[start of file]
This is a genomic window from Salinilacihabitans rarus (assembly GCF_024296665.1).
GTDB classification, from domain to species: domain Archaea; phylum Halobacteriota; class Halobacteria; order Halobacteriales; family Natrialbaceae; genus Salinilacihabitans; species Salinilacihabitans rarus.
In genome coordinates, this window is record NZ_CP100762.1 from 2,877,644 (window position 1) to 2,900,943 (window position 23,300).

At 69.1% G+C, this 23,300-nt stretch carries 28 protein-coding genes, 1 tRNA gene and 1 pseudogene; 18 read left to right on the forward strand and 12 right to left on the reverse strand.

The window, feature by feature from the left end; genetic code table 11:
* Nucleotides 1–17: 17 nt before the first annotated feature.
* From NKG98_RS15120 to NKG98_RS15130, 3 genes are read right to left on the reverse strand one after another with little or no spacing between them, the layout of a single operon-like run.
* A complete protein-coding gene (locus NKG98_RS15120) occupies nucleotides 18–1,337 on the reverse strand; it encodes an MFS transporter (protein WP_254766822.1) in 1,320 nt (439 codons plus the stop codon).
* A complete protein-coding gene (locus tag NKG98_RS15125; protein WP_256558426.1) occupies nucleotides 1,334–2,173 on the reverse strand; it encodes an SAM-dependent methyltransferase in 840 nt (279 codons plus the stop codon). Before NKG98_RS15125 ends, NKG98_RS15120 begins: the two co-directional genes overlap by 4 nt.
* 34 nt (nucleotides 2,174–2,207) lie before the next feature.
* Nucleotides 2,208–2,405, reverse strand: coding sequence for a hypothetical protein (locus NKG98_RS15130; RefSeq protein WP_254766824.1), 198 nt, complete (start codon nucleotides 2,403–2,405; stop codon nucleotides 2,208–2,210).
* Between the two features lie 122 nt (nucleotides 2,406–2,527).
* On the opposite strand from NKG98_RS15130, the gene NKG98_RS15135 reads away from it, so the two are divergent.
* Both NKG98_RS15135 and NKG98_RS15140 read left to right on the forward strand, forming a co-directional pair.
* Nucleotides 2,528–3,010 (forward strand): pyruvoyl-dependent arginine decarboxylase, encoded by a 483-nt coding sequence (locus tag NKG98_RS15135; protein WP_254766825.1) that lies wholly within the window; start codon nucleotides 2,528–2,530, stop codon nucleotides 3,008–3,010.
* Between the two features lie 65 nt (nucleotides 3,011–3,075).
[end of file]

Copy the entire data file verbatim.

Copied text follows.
This is a genomic window from Salinilacihabitans rarus (assembly GCF_024296665.1).
GTDB classification, from domain to species: domain Archaea; phylum Halobacteriota; class Halobacteria; order Halobacteriales; family Natrialbaceae; genus Salinilacihabitans; species Salinilacihabitans rarus.
In genome coordinates, this window is record NZ_CP100762.1 from 2,877,644 (window position 1) to 2,900,943 (window position 23,300).

At 69.1% G+C, this 23,300-nt stretch carries 28 protein-coding genes, 1 tRNA gene and 1 pseudogene; 18 read left to right on the forward strand and 12 right to left on the reverse strand.

The window, feature by feature from the left end; genetic code table 11:
* Nucleotides 1–17: 17 nt before the first annotated feature.
* From NKG98_RS15120 to NKG98_RS15130, 3 genes are read right to left on the reverse strand one after another with little or no spacing between them, the layout of a single operon-like run.
* A complete protein-coding gene (locus NKG98_RS15120) occupies nucleotides 18–1,337 on the reverse strand; it encodes an MFS transporter (protein WP_254766822.1) in 1,320 nt (439 codons plus the stop codon).
* A complete protein-coding gene (locus tag NKG98_RS15125; protein WP_256558426.1) occupies nucleotides 1,334–2,173 on the reverse strand; it encodes an SAM-dependent methyltransferase in 840 nt (279 codons plus the stop codon). Before NKG98_RS15125 ends, NKG98_RS15120 begins: the two co-directional genes overlap by 4 nt.
* 34 nt (nucleotides 2,174–2,207) lie before the next feature.
* Nucleotides 2,208–2,405, reverse strand: coding sequence for a hypothetical protein (locus NKG98_RS15130; RefSeq protein WP_254766824.1), 198 nt, complete (start codon nucleotides 2,403–2,405; stop codon nucleotides 2,208–2,210).
* Between the two features lie 122 nt (nucleotides 2,406–2,527).
* On the opposite strand from NKG98_RS15130, the gene NKG98_RS15135 reads away from it, so the two are divergent.
* Both NKG98_RS15135 and NKG98_RS15140 read left to right on the forward strand, forming a co-directional pair.
* Nucleotides 2,528–3,010 (forward strand): pyruvoyl-dependent arginine decarboxylase, encoded by a 483-nt coding sequence (locus tag NKG98_RS15135; protein WP_254766825.1) that lies wholly within the window; start codon nucleotides 2,528–2,530, stop codon nucleotides 3,008–3,010.
* Between the two features lie 65 nt (nucleotides 3,011–3,075).